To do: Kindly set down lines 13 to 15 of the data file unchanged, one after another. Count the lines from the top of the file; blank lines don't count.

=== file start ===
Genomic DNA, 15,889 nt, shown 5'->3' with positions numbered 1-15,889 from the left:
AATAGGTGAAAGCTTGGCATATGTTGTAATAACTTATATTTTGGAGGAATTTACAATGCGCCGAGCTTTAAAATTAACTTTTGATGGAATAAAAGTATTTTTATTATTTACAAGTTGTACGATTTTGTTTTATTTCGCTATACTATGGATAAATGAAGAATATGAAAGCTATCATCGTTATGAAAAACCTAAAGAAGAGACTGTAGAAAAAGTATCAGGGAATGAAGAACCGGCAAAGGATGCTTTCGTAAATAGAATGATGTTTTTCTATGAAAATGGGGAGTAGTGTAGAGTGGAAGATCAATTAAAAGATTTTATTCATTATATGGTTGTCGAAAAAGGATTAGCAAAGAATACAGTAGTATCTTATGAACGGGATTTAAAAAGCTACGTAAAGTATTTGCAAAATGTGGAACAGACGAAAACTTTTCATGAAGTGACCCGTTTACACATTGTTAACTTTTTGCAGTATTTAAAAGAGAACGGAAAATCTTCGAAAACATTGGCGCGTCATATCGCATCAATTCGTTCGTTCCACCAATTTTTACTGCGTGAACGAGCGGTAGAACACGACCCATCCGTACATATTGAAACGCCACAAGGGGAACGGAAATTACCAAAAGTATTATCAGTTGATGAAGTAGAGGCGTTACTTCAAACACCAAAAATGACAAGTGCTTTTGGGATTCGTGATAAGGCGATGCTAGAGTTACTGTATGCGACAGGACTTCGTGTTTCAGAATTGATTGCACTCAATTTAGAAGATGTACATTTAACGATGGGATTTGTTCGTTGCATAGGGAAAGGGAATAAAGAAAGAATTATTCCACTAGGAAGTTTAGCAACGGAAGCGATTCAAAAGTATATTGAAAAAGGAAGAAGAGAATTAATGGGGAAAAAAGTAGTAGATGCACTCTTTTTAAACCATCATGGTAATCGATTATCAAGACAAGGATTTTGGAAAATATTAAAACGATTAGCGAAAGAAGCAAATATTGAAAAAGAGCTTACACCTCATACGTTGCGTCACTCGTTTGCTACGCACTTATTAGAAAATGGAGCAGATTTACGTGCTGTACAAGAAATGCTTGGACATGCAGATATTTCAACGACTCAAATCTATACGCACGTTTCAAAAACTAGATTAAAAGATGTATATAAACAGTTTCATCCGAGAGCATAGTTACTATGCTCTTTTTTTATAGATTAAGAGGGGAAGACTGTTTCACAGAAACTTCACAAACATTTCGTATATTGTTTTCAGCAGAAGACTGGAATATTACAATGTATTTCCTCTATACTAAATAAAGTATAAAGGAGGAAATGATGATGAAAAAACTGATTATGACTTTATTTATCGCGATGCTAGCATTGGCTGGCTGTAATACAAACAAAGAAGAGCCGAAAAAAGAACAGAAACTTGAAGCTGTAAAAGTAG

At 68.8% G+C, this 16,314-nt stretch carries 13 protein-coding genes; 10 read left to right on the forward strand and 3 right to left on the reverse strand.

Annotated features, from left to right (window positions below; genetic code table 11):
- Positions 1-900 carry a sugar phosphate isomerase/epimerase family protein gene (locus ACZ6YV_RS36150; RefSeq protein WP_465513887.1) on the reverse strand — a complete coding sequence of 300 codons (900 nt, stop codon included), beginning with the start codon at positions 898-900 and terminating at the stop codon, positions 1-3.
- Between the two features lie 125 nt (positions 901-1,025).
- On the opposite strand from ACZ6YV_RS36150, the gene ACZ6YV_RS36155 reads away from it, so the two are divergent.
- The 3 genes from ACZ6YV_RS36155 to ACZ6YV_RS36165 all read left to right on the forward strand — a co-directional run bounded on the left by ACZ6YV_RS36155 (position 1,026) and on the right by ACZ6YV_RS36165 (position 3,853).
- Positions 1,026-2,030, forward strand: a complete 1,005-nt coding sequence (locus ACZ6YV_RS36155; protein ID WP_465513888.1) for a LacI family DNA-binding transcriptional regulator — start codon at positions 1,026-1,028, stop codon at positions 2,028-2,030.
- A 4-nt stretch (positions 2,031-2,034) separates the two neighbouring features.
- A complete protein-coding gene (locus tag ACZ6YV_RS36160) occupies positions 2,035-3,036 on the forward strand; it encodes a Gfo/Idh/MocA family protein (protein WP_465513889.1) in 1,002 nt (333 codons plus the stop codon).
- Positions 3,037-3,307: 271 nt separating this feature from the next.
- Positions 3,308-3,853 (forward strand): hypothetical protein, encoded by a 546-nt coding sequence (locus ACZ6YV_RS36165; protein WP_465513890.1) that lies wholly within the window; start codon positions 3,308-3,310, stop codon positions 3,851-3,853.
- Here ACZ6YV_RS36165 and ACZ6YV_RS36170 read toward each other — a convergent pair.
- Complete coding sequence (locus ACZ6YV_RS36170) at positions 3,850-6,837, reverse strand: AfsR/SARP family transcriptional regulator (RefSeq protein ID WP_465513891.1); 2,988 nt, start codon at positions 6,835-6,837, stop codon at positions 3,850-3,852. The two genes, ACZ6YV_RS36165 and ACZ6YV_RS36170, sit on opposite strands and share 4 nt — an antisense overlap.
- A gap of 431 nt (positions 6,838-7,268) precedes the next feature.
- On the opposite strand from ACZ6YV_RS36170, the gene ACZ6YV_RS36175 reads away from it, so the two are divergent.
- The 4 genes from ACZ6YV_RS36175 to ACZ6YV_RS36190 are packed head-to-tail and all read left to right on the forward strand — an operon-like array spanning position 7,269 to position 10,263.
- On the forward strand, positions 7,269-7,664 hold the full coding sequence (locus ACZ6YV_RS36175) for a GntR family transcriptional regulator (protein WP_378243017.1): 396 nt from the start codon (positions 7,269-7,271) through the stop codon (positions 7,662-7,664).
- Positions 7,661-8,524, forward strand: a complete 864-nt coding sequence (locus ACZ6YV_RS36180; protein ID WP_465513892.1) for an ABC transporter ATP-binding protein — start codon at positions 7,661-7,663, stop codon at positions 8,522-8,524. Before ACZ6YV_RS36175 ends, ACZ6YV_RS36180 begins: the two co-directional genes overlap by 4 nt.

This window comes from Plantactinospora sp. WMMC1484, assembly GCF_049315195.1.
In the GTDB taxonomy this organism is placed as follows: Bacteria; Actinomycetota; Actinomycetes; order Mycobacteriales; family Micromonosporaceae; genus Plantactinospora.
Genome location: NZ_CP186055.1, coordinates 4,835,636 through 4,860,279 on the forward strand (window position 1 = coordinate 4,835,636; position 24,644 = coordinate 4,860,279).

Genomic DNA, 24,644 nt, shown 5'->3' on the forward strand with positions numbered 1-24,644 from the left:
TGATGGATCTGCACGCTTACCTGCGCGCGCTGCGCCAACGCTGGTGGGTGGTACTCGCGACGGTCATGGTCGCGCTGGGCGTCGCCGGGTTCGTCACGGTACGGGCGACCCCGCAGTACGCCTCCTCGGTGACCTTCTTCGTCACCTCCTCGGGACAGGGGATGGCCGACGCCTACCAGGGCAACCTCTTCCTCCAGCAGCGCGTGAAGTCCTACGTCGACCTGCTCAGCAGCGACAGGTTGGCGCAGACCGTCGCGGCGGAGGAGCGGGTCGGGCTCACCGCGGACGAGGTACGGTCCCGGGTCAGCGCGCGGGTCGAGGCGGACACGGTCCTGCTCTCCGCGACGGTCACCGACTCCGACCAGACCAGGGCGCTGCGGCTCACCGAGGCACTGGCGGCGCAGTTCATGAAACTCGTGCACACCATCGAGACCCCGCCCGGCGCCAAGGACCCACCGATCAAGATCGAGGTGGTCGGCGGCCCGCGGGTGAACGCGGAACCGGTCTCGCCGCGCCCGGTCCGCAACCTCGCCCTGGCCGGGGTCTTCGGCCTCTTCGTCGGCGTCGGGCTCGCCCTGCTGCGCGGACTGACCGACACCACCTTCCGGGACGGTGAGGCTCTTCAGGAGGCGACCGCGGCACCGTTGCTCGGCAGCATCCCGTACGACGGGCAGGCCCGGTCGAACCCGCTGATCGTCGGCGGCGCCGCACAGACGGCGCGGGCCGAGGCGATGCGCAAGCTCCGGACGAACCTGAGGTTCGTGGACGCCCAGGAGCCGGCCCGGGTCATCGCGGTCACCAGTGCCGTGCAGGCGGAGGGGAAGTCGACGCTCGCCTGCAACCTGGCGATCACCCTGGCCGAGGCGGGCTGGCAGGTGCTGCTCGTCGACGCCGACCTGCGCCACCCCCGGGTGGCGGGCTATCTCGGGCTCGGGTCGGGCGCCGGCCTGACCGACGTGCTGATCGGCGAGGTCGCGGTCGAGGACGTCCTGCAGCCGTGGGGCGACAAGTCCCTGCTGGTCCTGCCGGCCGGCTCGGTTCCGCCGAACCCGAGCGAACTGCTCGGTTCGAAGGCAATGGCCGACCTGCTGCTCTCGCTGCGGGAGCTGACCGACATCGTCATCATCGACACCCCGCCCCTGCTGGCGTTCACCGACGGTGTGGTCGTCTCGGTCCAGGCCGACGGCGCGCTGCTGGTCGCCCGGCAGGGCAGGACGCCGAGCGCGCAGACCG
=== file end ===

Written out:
- Positions 3,308-3,853 (forward strand): hypothetical protein, encoded by a 546-nt coding sequence (locus ACZ6YV_RS36165; protein WP_465513890.1) that lies wholly within the window; start codon positions 3,308-3,310, stop codon positions 3,851-3,853.
- Here ACZ6YV_RS36165 and ACZ6YV_RS36170 read toward each other — a convergent pair.
- Complete coding sequence (locus ACZ6YV_RS36170) at positions 3,850-6,837, reverse strand: AfsR/SARP family transcriptional regulator (RefSeq protein ID WP_465513891.1); 2,988 nt, start codon at positions 6,835-6,837, stop codon at positions 3,850-3,852. The two genes, ACZ6YV_RS36165 and ACZ6YV_RS36170, sit on opposite strands and share 4 nt — an antisense overlap.